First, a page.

• For others of us, it may be difficult to persist for others when we can't even persist for ourselves. How could we possibly even begin to pray for anyone else when we can't even pray for ourselves? Our own lives may feel so spiritually dull, dry or dead that we feel like we have neither anything to offer nor the strength to carry anyone else. How could we possibly get them to Jesus when we can't even get ourselves to Him?

Persisting in prayer for others may look like responding to the midnight knock of others. It may also look like the men who carried the paralysed man on a stretcher and tore through the roof to get him to Jesus.


And some men were carrying a man on a stretcher who was paralysed; and they were trying to bring him in and to set him down in front of Him. But when they did not find any way to bring him in because of the crowd, they went up on the roof and let him down through the tiles with his stretcher, into the middle of the crowd, in front of Jesus. And seeing their faith, He said, “Friend, your sins are forgiven you.”

Luke 5:18-20


Jesus saw the faith of the men who lowered the paralysed man through the roof and not the faith of the paralysed man himself. I think about places where my own pain has paralysed me, and where my spiritual sickness has immobilised me. It's taken the faith of friends. I've reminisced of times on friends' couches, backyard porches, passenger's seats that I've cried in about painful situations. I've thought about friends, acquaintances and strangers who through messages, voice notes and calls have borne my burdens as their own even when distance has been in the way.


I'm a product of those who have offered me the Living Word and the Bread of Life as nourishment to keep me going. Those who have committed themselves to reminding me who my God is when defeat has deafened me. Those who were willing to be inconvenienced and made time for me during my difficult times. Those whose faith I have borrowed when my own faith has been depleted. Those who've made the load of this weary, weather-worn sojourner lighter by how they have born my burdens as their own and carried me to Jesus when I've been unable to get myself to Him.


I've needed reminders that I am not alone and that being born again into the family of God.


"I need to borrow your faith for this one. I feel defeated. I can't pray about this anymore. I have lost hope. I don't see God changing this. Please pray for me." These have been the words I've used on several occasions in conversations during the hardest and most trying seasons of life.


I've resigned myself from always having to be the spiritually strong one. Our position on this journey of life is never static. Sometimes, you are the one responding to someone's midnight knock on the door and are the one carrying others and lowering them through roofs to get to Jesus. Other seasons, you're the one knocking at midnight, knocked down by life, paralysed by pain and in need of someone carrying you to Jesus.


I'm still learning to pray for others' situations with the same fervour and persistence that I pray for myself. I'm learning that in times when I feel like I have nothing to put before the friend who may be knocking at my door, I know where to knock. I have my Father's address and no prayer is ever raised in vain. I'm learning that in some seasons, my own faith may be stirred back up when I lend my faith to others' situations. And as I let them borrow my faith to see their breakthrough and healing, I get to see the God of midnight at work in their circumstances. During these times, I too am reminded that God is in the neighbourhood and He will surely not pass me by.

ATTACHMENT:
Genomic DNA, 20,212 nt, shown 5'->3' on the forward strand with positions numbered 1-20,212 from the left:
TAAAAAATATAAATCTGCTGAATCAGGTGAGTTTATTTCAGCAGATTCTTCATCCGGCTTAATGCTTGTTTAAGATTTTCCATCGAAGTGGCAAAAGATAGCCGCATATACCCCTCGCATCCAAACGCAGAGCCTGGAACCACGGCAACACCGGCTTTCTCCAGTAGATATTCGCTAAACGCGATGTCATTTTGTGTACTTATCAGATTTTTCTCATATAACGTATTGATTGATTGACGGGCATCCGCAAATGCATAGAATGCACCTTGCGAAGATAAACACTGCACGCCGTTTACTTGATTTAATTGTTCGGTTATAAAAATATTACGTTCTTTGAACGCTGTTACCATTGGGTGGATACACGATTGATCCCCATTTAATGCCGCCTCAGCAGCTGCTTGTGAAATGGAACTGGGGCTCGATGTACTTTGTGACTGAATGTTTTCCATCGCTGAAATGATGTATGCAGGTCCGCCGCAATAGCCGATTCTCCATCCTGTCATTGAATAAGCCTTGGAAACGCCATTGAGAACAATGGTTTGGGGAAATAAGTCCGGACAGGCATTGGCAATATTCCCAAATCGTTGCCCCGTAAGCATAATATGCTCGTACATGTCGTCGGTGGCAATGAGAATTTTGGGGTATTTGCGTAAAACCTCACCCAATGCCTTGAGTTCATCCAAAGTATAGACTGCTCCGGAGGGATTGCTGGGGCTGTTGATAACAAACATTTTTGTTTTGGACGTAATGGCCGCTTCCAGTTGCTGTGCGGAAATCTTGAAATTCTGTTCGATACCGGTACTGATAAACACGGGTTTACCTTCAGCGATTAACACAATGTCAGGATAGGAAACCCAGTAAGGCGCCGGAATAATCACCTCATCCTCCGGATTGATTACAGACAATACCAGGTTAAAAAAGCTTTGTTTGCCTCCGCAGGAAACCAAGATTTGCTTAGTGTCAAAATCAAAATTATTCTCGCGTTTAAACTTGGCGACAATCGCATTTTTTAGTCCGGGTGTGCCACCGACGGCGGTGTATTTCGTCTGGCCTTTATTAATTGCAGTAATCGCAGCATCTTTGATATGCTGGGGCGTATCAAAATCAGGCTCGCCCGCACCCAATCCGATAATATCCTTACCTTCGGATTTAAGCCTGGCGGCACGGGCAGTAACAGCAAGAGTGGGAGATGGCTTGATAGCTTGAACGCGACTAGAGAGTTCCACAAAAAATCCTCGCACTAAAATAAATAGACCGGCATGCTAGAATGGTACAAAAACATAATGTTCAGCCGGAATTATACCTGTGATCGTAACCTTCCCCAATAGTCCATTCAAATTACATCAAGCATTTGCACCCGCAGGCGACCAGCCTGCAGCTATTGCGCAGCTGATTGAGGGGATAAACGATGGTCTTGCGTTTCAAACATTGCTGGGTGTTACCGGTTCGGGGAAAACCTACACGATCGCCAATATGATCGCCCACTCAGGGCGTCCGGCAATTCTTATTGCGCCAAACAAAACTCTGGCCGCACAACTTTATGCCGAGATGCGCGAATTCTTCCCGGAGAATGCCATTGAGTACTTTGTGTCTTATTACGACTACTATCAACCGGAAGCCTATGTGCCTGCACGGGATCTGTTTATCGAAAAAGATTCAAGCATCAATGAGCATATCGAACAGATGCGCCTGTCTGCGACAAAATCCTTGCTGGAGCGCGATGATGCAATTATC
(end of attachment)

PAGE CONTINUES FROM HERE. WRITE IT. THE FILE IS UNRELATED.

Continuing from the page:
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For you, who reads this and whose heart has been reminded of the situations of those around you that need persistent prayer and those who in this season need to respond to your friend's midnight knock, here's a prayer:


"Lord, when I feel like I have nothing to offer my friend in their midnight hour,

I pray that You may fill me up with more of You,

more of Your compassion, more of Your Truth.

By Your Spirit, help me grow in Christlikeness,

interceding for others as You have modelled by how You have and continue to intercede for me.

Teach me to stop and pay attention to the needs of others.

Help me not get so lost in my ambition or pain that I become deafened to the midnight cries of others

and blinded to their present paralysed state.

Deliver me from selfishness or busyness,

teaching me to take up the burdens of my brothers and sisters as my own.

Teach me how to embrace inconvenience, for You, Lord have shown up for me in inconvenient times.

Help me be a beacon of light when I come across those who are in darkness.

Help me be an arrow pointing heavenward when I come across those who are feeling lost.

Give me the spiritual stamina to tear through roofs and to use my faith to fight for others and get them to You.

Teach me how to carry others to You without needing to be glorified for my spiritual strength.

Teach me how to be humble enough to ask for help when I myself have no spiritual strength left.

When I feel like I have neither the right words nor the comfort that they may need,

Teach me to practice the ministry of presence, being a listening ear and an available shoulder,

That even in the shadows and in the storms those around me may know they do not stand alone.

And even as I practice the ministry of presence, continue to teach me how to close the door behind me,

Speaking to you about others on their behalf,

Even when they may never know it and may never thank me for it.

May I ultimately always remember you alone, Lord, are their nourishment and sustenance and not myself.

Amen